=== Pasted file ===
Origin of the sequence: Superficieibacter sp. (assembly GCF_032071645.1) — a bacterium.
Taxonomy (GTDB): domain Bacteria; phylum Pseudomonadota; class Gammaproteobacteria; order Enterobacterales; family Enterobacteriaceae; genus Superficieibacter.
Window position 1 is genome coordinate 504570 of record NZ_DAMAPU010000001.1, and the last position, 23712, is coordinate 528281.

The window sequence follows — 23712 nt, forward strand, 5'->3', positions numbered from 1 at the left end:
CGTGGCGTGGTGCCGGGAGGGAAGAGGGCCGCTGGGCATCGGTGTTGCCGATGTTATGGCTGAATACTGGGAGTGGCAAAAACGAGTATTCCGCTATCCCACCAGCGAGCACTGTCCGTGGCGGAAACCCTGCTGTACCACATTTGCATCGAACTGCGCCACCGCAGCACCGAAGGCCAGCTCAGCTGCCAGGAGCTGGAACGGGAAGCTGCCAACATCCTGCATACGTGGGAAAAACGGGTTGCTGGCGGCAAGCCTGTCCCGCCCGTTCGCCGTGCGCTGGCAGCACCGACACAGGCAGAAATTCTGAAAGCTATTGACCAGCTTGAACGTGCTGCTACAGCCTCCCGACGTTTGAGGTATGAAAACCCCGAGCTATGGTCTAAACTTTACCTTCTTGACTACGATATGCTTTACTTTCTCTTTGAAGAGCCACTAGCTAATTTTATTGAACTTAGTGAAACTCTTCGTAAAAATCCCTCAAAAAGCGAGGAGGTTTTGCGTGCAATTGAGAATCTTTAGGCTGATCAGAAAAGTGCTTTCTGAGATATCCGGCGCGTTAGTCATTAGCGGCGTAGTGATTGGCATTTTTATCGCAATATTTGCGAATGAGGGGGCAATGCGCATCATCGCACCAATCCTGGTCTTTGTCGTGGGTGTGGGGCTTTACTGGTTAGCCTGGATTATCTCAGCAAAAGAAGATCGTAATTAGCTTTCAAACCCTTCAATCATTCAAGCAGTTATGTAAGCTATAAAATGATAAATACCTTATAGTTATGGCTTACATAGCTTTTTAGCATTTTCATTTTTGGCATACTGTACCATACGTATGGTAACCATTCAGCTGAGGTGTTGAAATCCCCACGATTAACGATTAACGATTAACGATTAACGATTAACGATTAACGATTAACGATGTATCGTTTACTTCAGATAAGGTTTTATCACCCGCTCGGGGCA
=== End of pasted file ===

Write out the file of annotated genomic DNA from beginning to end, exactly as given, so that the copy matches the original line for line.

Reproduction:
Origin of the sequence: Superficieibacter sp. (assembly GCF_032071645.1) — a bacterium.
Taxonomy (GTDB): domain Bacteria; phylum Pseudomonadota; class Gammaproteobacteria; order Enterobacterales; family Enterobacteriaceae; genus Superficieibacter.
Window position 1 is genome coordinate 504570 of record NZ_DAMAPU010000001.1, and the last position, 23712, is coordinate 528281.

The window sequence follows — 23712 nt, forward strand, 5'->3', positions numbered from 1 at the left end:
CGTGGCGTGGTGCCGGGAGGGAAGAGGGCCGCTGGGCATCGGTGTTGCCGATGTTATGGCTGAATACTGGGAGTGGCAAAAACGAGTATTCCGCTATCCCACCAGCGAGCACTGTCCGTGGCGGAAACCCTGCTGTACCACATTTGCATCGAACTGCGCCACCGCAGCACCGAAGGCCAGCTCAGCTGCCAGGAGCTGGAACGGGAAGCTGCCAACATCCTGCATACGTGGGAAAAACGGGTTGCTGGCGGCAAGCCTGTCCCGCCCGTTCGCCGTGCGCTGGCAGCACCGACACAGGCAGAAATTCTGAAAGCTATTGACCAGCTTGAACGTGCTGCTACAGCCTCCCGACGTTTGAGGTATGAAAACCCCGAGCTATGGTCTAAACTTTACCTTCTTGACTACGATATGCTTTACTTTCTCTTTGAAGAGCCACTAGCTAATTTTATTGAACTTAGTGAAACTCTTCGTAAAAATCCCTCAAAAAGCGAGGAGGTTTTGCGTGCAATTGAGAATCTTTAGGCTGATCAGAAAAGTGCTTTCTGAGATATCCGGCGCGTTAGTCATTAGCGGCGTAGTGATTGGCATTTTTATCGCAATATTTGCGAATGAGGGGGCAATGCGCATCATCGCACCAATCCTGGTCTTTGTCGTGGGTGTGGGGCTTTACTGGTTAGCCTGGATTATCTCAGCAAAAGAAGATCGTAATTAGCTTTCAAACCCTTCAATCATTCAAGCAGTTATGTAAGCTATAAAATGATAAATACCTTATAGTTATGGCTTACATAGCTTTTTAGCATTTTCATTTTTGGCATACTGTACCATACGTATGGTAACCATTCAGCTGAGGTGTTGAAATCCCCACGATTAACGATTAACGATTAACGATTAACGATTAACGATTAACGATTAACGATGTATCGTTTACTTCAGATAAGGTTTTATCACCCGCTCGGGGCA